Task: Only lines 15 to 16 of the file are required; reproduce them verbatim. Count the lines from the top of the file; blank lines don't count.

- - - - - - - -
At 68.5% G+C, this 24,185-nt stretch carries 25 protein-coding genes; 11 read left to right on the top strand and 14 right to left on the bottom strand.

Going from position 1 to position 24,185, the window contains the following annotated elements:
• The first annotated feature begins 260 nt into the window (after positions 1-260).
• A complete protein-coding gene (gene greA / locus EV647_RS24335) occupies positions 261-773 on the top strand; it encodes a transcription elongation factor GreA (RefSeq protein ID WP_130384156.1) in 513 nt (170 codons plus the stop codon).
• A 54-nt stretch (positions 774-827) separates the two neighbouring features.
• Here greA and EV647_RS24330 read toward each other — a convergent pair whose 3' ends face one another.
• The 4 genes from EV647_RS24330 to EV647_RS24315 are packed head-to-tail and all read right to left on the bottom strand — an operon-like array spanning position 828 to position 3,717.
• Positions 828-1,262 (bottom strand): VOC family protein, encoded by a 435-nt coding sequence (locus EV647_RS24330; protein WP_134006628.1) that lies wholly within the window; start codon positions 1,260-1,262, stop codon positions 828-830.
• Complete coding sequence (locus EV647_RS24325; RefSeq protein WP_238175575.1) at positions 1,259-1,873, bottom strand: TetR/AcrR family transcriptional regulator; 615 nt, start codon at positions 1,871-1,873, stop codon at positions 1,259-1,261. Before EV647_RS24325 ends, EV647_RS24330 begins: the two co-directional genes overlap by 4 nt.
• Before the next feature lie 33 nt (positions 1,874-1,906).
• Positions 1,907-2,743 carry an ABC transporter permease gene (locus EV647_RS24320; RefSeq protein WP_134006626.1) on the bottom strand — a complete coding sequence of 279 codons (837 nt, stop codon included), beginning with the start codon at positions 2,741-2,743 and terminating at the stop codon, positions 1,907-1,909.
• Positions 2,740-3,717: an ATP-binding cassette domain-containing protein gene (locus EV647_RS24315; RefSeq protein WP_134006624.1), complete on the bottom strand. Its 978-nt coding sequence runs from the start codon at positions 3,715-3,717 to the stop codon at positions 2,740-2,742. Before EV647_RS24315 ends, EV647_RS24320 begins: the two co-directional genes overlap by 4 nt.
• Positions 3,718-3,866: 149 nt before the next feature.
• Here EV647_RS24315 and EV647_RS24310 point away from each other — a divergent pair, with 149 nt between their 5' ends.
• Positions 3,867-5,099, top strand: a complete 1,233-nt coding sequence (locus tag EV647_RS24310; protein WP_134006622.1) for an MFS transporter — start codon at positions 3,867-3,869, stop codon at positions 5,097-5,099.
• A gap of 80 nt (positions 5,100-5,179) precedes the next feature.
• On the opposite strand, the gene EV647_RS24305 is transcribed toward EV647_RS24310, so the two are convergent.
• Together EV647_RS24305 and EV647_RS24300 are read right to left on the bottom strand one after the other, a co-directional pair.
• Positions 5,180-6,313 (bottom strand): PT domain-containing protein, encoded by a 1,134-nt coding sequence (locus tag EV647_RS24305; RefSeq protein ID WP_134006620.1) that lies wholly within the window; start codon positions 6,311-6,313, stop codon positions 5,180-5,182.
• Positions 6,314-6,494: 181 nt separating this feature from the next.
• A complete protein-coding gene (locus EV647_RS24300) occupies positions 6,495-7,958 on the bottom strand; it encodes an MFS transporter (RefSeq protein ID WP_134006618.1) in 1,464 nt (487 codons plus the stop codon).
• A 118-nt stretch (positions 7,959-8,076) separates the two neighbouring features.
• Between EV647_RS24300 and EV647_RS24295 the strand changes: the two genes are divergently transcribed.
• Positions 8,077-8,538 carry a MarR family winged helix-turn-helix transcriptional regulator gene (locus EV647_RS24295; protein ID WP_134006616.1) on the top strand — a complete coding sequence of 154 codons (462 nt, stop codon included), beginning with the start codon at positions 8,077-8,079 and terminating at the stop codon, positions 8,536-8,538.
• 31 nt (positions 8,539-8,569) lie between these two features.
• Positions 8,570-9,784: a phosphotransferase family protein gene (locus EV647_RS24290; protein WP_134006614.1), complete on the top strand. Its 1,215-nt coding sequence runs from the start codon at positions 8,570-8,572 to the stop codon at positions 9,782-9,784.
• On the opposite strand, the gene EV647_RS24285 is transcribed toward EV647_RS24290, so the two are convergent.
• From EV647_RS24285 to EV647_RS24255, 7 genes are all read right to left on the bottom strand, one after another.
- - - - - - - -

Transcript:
• Positions 3,867-5,099, top strand: a complete 1,233-nt coding sequence (locus tag EV647_RS24310; protein WP_134006622.1) for an MFS transporter — start codon at positions 3,867-3,869, stop codon at positions 5,097-5,099.
• A gap of 80 nt (positions 5,100-5,179) precedes the next feature.